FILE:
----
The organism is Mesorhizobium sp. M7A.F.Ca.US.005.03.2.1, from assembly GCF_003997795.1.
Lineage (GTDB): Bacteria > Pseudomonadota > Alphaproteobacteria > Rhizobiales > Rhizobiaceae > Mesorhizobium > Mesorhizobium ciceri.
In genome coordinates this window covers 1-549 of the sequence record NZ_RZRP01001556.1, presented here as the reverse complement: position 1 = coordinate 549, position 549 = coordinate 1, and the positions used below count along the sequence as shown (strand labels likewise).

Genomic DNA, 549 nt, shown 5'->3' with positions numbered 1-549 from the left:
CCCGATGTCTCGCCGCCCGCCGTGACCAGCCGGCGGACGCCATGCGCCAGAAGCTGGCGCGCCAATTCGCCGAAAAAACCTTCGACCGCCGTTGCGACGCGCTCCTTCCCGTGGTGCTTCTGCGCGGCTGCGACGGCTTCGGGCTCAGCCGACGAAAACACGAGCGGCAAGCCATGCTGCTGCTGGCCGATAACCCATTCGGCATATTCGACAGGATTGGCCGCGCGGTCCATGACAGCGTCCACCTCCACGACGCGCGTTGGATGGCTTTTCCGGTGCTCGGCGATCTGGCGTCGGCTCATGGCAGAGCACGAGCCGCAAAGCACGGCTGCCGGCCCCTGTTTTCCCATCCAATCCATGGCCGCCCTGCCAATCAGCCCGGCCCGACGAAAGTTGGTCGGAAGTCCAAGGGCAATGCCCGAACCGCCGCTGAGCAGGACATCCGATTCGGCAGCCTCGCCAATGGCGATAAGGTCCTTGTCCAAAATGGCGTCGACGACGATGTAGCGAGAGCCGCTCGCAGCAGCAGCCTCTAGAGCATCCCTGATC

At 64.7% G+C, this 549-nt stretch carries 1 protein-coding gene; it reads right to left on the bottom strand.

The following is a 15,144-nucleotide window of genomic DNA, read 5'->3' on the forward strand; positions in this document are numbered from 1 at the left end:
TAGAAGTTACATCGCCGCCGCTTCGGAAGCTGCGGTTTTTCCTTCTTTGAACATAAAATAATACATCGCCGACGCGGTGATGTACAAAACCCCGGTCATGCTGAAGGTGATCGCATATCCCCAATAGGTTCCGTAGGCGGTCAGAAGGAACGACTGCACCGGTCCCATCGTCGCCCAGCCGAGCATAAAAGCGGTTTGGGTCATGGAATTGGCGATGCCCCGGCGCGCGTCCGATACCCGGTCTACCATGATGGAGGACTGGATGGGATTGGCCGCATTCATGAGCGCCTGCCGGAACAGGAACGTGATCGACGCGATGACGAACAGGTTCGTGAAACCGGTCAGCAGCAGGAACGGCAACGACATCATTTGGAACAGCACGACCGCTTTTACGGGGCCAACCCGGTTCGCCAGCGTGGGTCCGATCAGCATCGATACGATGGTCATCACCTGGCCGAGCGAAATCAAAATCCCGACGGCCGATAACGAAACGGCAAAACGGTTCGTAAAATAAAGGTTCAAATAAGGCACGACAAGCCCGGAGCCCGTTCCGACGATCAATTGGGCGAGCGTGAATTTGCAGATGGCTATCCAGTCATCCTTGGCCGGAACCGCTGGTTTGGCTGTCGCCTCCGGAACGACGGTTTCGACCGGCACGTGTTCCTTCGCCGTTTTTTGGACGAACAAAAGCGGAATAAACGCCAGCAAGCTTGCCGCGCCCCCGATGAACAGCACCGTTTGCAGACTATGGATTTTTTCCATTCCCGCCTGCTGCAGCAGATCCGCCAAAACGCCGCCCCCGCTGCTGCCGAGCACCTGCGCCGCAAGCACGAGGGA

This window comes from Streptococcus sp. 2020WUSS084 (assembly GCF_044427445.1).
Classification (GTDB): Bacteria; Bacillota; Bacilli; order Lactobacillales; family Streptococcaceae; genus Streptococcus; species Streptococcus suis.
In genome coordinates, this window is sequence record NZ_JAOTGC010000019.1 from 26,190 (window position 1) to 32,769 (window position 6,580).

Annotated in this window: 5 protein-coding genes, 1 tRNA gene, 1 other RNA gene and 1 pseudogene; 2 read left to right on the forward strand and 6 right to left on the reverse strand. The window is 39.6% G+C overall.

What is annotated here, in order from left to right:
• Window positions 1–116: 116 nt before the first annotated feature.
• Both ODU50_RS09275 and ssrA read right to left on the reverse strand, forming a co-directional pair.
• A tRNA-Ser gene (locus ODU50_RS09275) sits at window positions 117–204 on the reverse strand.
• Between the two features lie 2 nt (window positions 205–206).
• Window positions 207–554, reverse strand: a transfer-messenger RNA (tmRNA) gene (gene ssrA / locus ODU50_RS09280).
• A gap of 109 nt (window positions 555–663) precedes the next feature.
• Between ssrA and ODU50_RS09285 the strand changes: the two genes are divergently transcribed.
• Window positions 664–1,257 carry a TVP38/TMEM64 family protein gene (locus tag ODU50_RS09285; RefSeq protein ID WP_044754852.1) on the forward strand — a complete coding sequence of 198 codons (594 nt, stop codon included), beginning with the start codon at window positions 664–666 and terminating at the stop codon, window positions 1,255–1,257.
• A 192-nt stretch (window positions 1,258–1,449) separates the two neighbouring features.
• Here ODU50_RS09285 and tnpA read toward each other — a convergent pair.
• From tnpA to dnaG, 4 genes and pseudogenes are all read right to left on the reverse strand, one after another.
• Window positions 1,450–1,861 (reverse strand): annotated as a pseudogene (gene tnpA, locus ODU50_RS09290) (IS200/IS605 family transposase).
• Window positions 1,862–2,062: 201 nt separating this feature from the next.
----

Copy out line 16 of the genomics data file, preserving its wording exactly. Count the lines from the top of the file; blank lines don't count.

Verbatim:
• A tRNA-Ser gene (locus ODU50_RS09275) sits at window positions 117–204 on the reverse strand.